I'm Proud Of Dennis Dixon, Part 1

I've written plenty since the conclusion of the Pittsburgh Steelers 15-9 Week 1 victory over the Atlanta Falcons, yet I have to say much about the play of quarterback Dennis Dixon on Sunday.  So how did I think he fared? I was neither overly impressed, nor concerned or disappointed by his performance. Mostly, I was just proud of how he handled himself, and proud of the fact that he was starting a game in the National Football League. I didn't follow Dixon in college or anything like that, it's just nice to see a hard-working young guy get an opportunity to perform after enduring some of the setbacks he encountered while still at the University of Oregon. 

First, a look at his numbers on the afternoon:

18-of-26 (69%), 236 yards, 0 TDs, 1 INT

Nothing spectacular, but Dixon did complete a high percentage of his passes as well as pick up some sizeable chunks of yardage on several of his completions.

Here's the deal though: Dixon was clearly nervous. Extremely nervous. And I don't blame him. First start ever at home, first game of the season, etc. When you're nervous, you don't breathe as regularly and fully as you normally do. The result is a lack of blood sent out to your extremities...A quarterback's throwing arm would fall in that category. The few throws that Dixon missed badly on were ones that he threw too low for his receivers to make a play. We'll look at some of those throws actually, but for now, I'll just say that those misses weren't a product of poor mechanics, or a lack of talent. Instead I think they were the result of nerves, plain and simple. And obviously I think he can overcome that feeling of nervousness as he continues to be thrust into the spotlight this next few weeks.

Dixon also engineered more successful drives than the final score might suggest.. Let's take a look at some of those drives, and some of Dixon's throws on those drives beginning with what I felt was one of their best series of the afternoon. It also happened to be the drive that ended with a Dixon turnover. Of course, it's easier to remember the big mistake than it is the things he did right that set up the turnover in Falcons' territory.

After leading the team down the field on the first drive of the game for a 52 yard Jeff Reed field goal, the offense went three-and-out in its next three possessions. Then, on the team's fourth drive, Dixon got things going once again. The Steelers took over at their own 7 yard line with 9:11 remaining in the 2nd quarter and the score stuck at 3-0.

Three consectuve runs picked up a fresh set of downs and took the Steelers out to their own 21 yard line. Then Dixon connected with Miller on a nicely designed and well executed 17 yard pass to Heath Miller.


In the frame above, notice Miller, who's in motion from left to right.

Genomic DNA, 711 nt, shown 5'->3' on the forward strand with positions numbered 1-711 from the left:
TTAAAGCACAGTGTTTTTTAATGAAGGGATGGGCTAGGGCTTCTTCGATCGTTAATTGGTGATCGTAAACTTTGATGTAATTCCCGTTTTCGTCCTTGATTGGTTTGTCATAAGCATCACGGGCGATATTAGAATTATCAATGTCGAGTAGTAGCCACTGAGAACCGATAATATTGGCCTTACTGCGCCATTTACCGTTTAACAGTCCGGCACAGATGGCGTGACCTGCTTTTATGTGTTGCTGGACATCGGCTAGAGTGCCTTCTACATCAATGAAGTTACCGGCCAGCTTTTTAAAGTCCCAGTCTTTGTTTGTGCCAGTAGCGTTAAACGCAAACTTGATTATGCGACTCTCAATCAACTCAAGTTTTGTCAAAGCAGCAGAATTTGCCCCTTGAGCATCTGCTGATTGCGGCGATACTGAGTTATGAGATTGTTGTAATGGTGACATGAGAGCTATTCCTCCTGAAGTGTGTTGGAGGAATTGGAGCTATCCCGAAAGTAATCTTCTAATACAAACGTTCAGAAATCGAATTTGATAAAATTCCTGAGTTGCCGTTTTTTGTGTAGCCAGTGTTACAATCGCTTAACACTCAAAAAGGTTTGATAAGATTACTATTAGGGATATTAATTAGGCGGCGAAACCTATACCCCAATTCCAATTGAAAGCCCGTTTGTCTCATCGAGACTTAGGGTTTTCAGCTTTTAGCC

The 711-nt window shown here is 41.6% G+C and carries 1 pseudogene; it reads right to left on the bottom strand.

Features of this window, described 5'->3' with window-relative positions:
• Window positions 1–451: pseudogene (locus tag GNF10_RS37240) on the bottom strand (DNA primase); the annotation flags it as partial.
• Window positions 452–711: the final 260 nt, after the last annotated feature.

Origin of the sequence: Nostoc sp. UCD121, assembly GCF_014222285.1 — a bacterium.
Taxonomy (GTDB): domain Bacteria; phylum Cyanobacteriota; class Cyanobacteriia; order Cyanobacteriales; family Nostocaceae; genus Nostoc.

Miller has juked the linebacker trying to cover him nicely, and now has the half step of separation he needs to make a play. BUT, only if Dixon gets the ball out quickly before the linebacker below can close that distance. It seems like a big window, and it is in some respects. But remember, 6 yards windows in the NFL close in less than a second...literally. Thankfully Dixon is stepping up into the pocket nicely and is set to get rid of the ball.


The ball is on time and Miller catches in in stride with just enough real estate ahead of him to rumble for 17 yards and a first down. After a two yard run by Mendenhall, Dixon made an even more impressive read and delivery.


Same formation, with Miller going in motion once again. BTW, notice the two back set and how the Falcons subsequently bring 8 men into the box? Didn't think Brucey Bruce had it in him did you?


I boxed Miller because he was again open and available for Dixon to throw to. My guess though is that Dixon realized that 8 Falcons were in the box pre-snap and knew he would have something at the next level. And he did, Hines Ward working 1-on-1 against Dunta Robinson.


Here are Ward and Robinson about 10 yards past the line of scrimmage. Ward has Robinson just slightly off balance at this point, which in a split second he's about to take advantage of.


Ward cuts back towards the post, gets his hands on Robinson's still not quite level shoulders, and creates the separation he needs to get open. Robinson of course, is a very competent corner, so Dixon must get rid of the ball quickly before he recovers and before Ward drifts too far towards the Falcons safety.


At 6-3', Dixon sees just that thanks to standing tall in the pocket (and good pass protection of course).


Strike. Of course, Hines has the presence of mind to get back up after rolling over twice while cradling the catch. He picks up a few more yards, makes the Falcons DBs be physical and bring him down, and of course, gets the Heinz Field faithful in a frenzy with his 24 yard catch. The Steelers are now inside the Falcons 40 on what's looking like the best offensive series of the half for DIxon and the offense. And team captain Ward knows that his young quarterback has just made a bigtime throw to get his team in position to potentially add points before the half.


Unfortunately, Dixon made a mistake two plays later and threw his lone interecption of the game. We'll take a look at that throw, as well as some of the offenses' other series next.

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